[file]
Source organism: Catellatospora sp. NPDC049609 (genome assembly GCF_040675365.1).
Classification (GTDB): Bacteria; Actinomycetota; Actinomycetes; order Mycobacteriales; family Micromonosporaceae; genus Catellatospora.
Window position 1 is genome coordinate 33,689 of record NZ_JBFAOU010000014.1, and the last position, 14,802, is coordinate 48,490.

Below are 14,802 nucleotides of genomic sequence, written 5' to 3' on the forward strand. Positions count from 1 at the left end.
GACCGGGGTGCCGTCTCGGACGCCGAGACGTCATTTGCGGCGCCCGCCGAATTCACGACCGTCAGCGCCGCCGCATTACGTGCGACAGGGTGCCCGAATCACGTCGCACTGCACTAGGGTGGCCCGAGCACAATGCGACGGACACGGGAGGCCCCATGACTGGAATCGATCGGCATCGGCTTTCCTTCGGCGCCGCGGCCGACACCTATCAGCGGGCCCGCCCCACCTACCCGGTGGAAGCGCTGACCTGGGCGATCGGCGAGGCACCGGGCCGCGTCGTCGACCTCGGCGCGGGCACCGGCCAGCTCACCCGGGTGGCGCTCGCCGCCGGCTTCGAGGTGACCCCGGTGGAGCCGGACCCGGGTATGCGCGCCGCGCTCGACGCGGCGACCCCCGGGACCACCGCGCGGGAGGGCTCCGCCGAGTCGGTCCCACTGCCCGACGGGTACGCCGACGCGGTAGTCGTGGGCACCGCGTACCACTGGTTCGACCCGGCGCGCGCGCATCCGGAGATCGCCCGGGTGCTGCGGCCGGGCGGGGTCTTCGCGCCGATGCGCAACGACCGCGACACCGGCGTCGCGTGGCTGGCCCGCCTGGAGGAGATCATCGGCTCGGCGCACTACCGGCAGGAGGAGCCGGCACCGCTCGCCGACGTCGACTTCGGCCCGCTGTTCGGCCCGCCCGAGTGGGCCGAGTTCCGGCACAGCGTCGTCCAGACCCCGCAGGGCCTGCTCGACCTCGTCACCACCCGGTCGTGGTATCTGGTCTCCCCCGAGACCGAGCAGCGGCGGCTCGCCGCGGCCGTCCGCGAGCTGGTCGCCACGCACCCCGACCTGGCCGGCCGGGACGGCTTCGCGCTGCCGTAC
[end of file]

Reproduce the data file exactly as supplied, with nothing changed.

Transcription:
Source organism: Catellatospora sp. NPDC049609 (genome assembly GCF_040675365.1).
Classification (GTDB): Bacteria; Actinomycetota; Actinomycetes; order Mycobacteriales; family Micromonosporaceae; genus Catellatospora.
Window position 1 is genome coordinate 33,689 of record NZ_JBFAOU010000014.1, and the last position, 14,802, is coordinate 48,490.

Below are 14,802 nucleotides of genomic sequence, written 5' to 3' on the forward strand. Positions count from 1 at the left end.
GACCGGGGTGCCGTCTCGGACGCCGAGACGTCATTTGCGGCGCCCGCCGAATTCACGACCGTCAGCGCCGCCGCATTACGTGCGACAGGGTGCCCGAATCACGTCGCACTGCACTAGGGTGGCCCGAGCACAATGCGACGGACACGGGAGGCCCCATGACTGGAATCGATCGGCATCGGCTTTCCTTCGGCGCCGCGGCCGACACCTATCAGCGGGCCCGCCCCACCTACCCGGTGGAAGCGCTGACCTGGGCGATCGGCGAGGCACCGGGCCGCGTCGTCGACCTCGGCGCGGGCACCGGCCAGCTCACCCGGGTGGCGCTCGCCGCCGGCTTCGAGGTGACCCCGGTGGAGCCGGACCCGGGTATGCGCGCCGCGCTCGACGCGGCGACCCCCGGGACCACCGCGCGGGAGGGCTCCGCCGAGTCGGTCCCACTGCCCGACGGGTACGCCGACGCGGTAGTCGTGGGCACCGCGTACCACTGGTTCGACCCGGCGCGCGCGCATCCGGAGATCGCCCGGGTGCTGCGGCCGGGCGGGGTCTTCGCGCCGATGCGCAACGACCGCGACACCGGCGTCGCGTGGCTGGCCCGCCTGGAGGAGATCATCGGCTCGGCGCACTACCGGCAGGAGGAGCCGGCACCGCTCGCCGACGTCGACTTCGGCCCGCTGTTCGGCCCGCCCGAGTGGGCCGAGTTCCGGCACAGCGTCGTCCAGACCCCGCAGGGCCTGCTCGACCTCGTCACCACCCGGTCGTGGTATCTGGTCTCCCCCGAGACCGAGCAGCGGCGGCTCGCCGCGGCCGTCCGCGAGCTGGTCGCCACGCACCCCGACCTGGCCGGCCGGGACGGCTTCGCGCTGCCGTAC